Purpose: A growing concern in the United States has been the rise of anxiety and depression and its relation to excessive weight status among non-Hispanic Black and Hispanic children, racial groups with higher-than-average rates of overweight status and obesity. This study explored this prevalence by analyzing individual, interpersonal, and community factors among this population. The study also sought to determine if a correlation exists between elevated weight and mental health issues in the study population.

Methods: Using data from the 2017’s National Survey of Children Health (NSCH), the prevalence of anxiety and depression was investigated among Black and Hispanic children ages 10-17 years old with a BMI greater than the 85th percentile, defined by the CDC as being overweight/obese (N=10,839).

Results: Two-way chi square tests were conducted in SPSS, determining that statistically significant correlates (p < 0.05) existed between the prevalence of overweight/obesity in children and individual, interpersonal, and community factors, with the most significant correlates being individual factors. A significant correlate was found to exist between overweight/obesity and the prevalence of anxiety and depression (p < 0.05, for both); however, when categorized by either race, no significant correlate was observed (p = 0.40, 0.26). Using a simple linear regression model, the most significant variables that correlated with overweight/obese were age, Mental Health Index, Adverse Childhood Experiences (ACE) score, and Family Received Assistance in 31 Last 12 Months. Family Received Assistance in Last 12 Months was indicated as a question on the NCSH.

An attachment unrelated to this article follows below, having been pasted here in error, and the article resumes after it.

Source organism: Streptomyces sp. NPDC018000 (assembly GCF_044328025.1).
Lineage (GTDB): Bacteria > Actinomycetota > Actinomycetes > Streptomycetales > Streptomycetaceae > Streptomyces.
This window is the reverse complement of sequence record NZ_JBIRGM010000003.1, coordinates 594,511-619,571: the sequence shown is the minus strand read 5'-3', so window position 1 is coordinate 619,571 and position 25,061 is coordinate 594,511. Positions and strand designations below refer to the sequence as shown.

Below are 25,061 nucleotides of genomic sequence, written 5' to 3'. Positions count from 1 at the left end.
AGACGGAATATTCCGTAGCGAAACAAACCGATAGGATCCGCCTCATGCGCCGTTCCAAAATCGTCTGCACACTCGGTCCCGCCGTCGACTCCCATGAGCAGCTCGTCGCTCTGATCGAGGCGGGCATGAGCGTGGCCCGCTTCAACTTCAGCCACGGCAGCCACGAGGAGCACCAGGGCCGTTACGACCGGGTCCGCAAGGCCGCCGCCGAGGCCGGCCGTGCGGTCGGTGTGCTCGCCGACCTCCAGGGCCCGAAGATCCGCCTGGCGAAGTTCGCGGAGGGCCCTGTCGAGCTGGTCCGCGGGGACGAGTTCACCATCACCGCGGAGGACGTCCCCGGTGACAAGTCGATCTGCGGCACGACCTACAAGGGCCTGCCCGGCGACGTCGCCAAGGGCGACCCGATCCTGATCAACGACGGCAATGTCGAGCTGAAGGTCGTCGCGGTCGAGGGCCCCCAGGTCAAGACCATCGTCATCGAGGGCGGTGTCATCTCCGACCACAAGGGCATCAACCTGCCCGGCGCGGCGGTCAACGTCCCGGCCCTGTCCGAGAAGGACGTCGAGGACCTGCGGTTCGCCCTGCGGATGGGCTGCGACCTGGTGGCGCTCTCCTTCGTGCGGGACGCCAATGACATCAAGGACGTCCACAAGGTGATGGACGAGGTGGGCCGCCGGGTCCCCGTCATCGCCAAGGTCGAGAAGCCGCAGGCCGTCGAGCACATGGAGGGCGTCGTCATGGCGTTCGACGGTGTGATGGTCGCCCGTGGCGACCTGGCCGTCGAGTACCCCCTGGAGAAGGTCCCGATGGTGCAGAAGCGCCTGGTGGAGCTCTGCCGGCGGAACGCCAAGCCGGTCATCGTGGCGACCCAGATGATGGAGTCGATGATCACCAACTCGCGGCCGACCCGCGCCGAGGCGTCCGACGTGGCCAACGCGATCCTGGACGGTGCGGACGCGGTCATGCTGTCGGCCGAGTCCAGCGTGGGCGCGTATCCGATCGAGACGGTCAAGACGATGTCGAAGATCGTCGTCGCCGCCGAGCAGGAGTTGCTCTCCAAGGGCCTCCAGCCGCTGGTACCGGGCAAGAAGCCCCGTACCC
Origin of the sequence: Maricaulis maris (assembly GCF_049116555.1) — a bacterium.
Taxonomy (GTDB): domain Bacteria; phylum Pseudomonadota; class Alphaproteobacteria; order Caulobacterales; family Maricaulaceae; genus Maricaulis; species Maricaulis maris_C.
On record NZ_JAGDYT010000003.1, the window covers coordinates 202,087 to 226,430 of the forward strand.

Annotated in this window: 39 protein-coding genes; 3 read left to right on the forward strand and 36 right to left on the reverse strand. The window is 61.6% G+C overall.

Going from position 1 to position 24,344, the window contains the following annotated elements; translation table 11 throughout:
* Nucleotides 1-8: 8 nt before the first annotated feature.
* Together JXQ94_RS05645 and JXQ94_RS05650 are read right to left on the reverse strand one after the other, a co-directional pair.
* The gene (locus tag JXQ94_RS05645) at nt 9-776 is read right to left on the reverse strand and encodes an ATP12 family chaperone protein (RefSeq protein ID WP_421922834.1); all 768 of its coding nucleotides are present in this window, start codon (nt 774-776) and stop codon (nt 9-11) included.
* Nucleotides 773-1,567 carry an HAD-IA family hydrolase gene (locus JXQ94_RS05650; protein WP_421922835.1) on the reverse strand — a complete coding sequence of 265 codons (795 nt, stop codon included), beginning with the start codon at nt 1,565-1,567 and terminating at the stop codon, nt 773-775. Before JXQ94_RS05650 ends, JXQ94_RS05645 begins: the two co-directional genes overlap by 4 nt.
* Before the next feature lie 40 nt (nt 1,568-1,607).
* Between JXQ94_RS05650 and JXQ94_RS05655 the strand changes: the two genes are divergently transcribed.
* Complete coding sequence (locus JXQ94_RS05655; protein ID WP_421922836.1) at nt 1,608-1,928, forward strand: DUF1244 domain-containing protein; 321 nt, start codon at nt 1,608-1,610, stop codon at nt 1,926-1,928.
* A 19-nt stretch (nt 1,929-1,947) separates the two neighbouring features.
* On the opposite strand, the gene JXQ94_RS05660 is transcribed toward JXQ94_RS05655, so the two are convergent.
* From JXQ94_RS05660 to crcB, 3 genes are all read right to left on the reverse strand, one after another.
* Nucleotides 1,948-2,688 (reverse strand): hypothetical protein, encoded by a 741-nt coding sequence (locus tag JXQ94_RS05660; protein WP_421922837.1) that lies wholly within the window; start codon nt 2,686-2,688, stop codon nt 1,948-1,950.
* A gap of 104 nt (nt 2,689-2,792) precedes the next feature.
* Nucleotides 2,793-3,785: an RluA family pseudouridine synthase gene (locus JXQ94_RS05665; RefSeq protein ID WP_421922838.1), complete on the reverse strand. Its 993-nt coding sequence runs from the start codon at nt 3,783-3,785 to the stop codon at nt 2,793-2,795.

Conclusion: The results of the study found the most significant correlates to be between individual factors and overweight/obesity in children. The multiple logistic regression model demonstrated that only three variables were significant predictors of overweight/obesity in children after running stepwise selection. Additional studies investigating mental health (MH) and behavioral health factors among children who are overweight or obese (o/o) is recommended.



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